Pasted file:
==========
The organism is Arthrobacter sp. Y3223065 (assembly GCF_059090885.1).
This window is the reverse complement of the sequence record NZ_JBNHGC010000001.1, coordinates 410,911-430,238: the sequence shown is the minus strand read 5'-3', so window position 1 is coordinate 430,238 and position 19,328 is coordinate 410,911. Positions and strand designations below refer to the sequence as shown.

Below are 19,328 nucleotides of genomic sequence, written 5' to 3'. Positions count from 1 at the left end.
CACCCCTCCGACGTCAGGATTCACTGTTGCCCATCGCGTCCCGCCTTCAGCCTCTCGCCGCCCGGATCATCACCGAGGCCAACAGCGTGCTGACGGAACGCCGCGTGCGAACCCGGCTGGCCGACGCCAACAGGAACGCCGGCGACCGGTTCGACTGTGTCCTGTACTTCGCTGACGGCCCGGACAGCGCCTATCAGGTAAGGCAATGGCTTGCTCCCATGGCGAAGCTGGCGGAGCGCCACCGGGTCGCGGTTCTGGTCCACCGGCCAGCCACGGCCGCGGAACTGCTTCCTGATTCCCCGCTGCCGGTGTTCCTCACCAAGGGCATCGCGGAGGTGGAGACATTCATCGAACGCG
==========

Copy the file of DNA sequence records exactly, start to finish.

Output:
The organism is Arthrobacter sp. Y3223065 (assembly GCF_059090885.1).
This window is the reverse complement of the sequence record NZ_JBNHGC010000001.1, coordinates 410,911-430,238: the sequence shown is the minus strand read 5'-3', so window position 1 is coordinate 430,238 and position 19,328 is coordinate 410,911. Positions and strand designations below refer to the sequence as shown.

Below are 19,328 nucleotides of genomic sequence, written 5' to 3'. Positions count from 1 at the left end.
CACCCCTCCGACGTCAGGATTCACTGTTGCCCATCGCGTCCCGCCTTCAGCCTCTCGCCGCCCGGATCATCACCGAGGCCAACAGCGTGCTGACGGAACGCCGCGTGCGAACCCGGCTGGCCGACGCCAACAGGAACGCCGGCGACCGGTTCGACTGTGTCCTGTACTTCGCTGACGGCCCGGACAGCGCCTATCAGGTAAGGCAATGGCTTGCTCCCATGGCGAAGCTGGCGGAGCGCCACCGGGTCGCGGTTCTGGTCCACCGGCCAGCCACGGCCGCGGAACTGCTTCCTGATTCCCCGCTGCCGGTGTTCCTCACCAAGGGCATCGCGGAGGTGGAGACATTCATCGAACGCG